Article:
Data Breach News: Study Shows Small Businesses Are More at Risk Than Ever

Posted  June 30, 2015  by  Shred-it


Shred-it’s 2015 Security Tracker Survey is out, and the 5th annual online survey of small business owners and C-suite executives showed that in the United States and Canada, large businesses are doing a much better job than small businesses of protecting the confidential data that they generate.

“As small businesses continue to lag behind their larger counterparts,” said Sarah Koucky, Vice-President, Security at Shred-it, “they’ll increasingly expose themselves to not only theft and fraud, but severe financial repercussions that would result in bankruptcy.”

Here are some safe-guarding strategies that companies of all sizes can do, and some of the telling survey results:

  • Conduct regular audits of information security procedures. The annual Security Tracker showed that 69% of c-suite executives report frequent security audits while almost half of small businesses “never” or “rarely” audit their security protocols. A security audit can identify potential sources of data loss in the workplace.
  • Appoint an employee to be responsible for information security. Half of small businesses do not have someone in charge in this area.
  • Stay on top of privacy laws in your industry. The Security Tracker showed that 76% of c-suite executives are very aware of legal requirements of storing, keeping, or disposing of confidential data. But only 47% of small businesses are “very aware”, and 32% are “somewhat aware”. Non-compliance can result in fines and other penalties.
  • Implement a document management policy for storing and disposing confidential data. Almost 2/3 of large companies have document management protocols in place compared to 46% of small businesses; 37% of small businesses do not have a document management policy of any kind. While most c-suite executives said protocols for storing and disposing information off-site are provided as well, 41% of small businesses leave their mobile workforce to their own devices. Lost or stolen information can lead to an expensive data breach.
  • Implement a cyber security policy. The Security Tracker showed that 85% of large organizations have a cyber security policy in place compared to only 37% of small businesses. According to Symantec data reported in a story, targeted attacks on small businesses are increasing and accounted for 30% of all hack attacks in 2013 compared to 18% in 2011.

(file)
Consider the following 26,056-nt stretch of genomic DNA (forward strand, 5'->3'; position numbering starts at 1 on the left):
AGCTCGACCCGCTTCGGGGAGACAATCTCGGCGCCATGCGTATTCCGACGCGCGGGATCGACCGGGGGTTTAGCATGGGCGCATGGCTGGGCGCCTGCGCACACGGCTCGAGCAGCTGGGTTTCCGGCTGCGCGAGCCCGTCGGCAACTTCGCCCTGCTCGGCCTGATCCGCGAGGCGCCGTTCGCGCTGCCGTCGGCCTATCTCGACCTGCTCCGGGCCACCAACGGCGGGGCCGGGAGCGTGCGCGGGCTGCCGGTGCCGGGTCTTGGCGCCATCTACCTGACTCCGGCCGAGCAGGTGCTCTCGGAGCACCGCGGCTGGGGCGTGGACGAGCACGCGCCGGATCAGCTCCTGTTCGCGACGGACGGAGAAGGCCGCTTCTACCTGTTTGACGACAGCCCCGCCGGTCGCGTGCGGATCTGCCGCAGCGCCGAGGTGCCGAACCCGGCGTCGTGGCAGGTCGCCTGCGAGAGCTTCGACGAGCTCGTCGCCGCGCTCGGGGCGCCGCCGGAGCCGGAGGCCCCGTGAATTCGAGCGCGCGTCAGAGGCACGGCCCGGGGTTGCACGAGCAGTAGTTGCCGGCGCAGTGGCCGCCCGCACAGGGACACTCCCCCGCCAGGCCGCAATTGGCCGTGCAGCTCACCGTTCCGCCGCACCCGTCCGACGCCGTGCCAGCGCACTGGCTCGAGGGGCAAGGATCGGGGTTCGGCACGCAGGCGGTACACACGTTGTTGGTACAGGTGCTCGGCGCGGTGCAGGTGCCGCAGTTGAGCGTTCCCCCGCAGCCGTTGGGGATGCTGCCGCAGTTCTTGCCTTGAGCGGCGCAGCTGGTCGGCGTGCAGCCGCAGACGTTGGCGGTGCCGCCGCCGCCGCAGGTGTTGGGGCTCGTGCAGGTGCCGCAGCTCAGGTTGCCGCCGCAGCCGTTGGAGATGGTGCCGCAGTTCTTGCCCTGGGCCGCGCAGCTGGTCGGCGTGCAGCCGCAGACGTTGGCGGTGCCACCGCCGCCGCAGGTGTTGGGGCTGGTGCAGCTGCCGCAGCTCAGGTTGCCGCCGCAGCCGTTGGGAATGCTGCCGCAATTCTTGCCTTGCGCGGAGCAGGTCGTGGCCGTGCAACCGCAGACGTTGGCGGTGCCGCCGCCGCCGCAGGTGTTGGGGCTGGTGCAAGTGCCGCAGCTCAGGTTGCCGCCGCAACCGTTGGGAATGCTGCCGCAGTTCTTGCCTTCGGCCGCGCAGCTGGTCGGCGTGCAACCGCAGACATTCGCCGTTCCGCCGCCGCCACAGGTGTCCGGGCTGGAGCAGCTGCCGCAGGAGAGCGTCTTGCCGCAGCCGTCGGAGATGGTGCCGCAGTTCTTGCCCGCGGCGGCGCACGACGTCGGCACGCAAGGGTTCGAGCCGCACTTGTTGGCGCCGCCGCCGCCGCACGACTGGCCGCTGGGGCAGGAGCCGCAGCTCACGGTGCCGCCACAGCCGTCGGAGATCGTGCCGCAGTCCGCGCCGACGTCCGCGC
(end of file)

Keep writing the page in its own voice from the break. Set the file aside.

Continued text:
• Improve document destruction policies. The Security Tracker showed that 70% of c-suite executives have locked consoles in their workplaces for documents that are no longer needed – compared to 40% of small businesses that do. Experts encourage partnering with a professional shredding service that provides locked consoles as well as regular servicing by trained personnel who remove documents for secure on- or off-site shredding.
  • Securely dispose of hard drives and e-media too. Almost 70% of c-suite executives said hard drive and e-media destruction is regularly scheduled compared to 11% of small businesses; 40% of small businesses never securely dispose of these materials.
  • Provide security awareness training. Most large businesses in the survey schedule annual training compared to only 3 in 10 small business owners that do.
  • Review security protocols of suppliers and other partners. Almost 60% of small businesses do not vet their suppliers. In comparison, large businesses ask suppliers about security safeguards including an information security policy, a security breach incident response plan, and a shred-all policy.

For more data security tips, check out our guide to information security in a workplace that should be safeguarded –for privacy protection and corporate competitiveness. You can also learn more about our secure shredding services can help prevent a data breach

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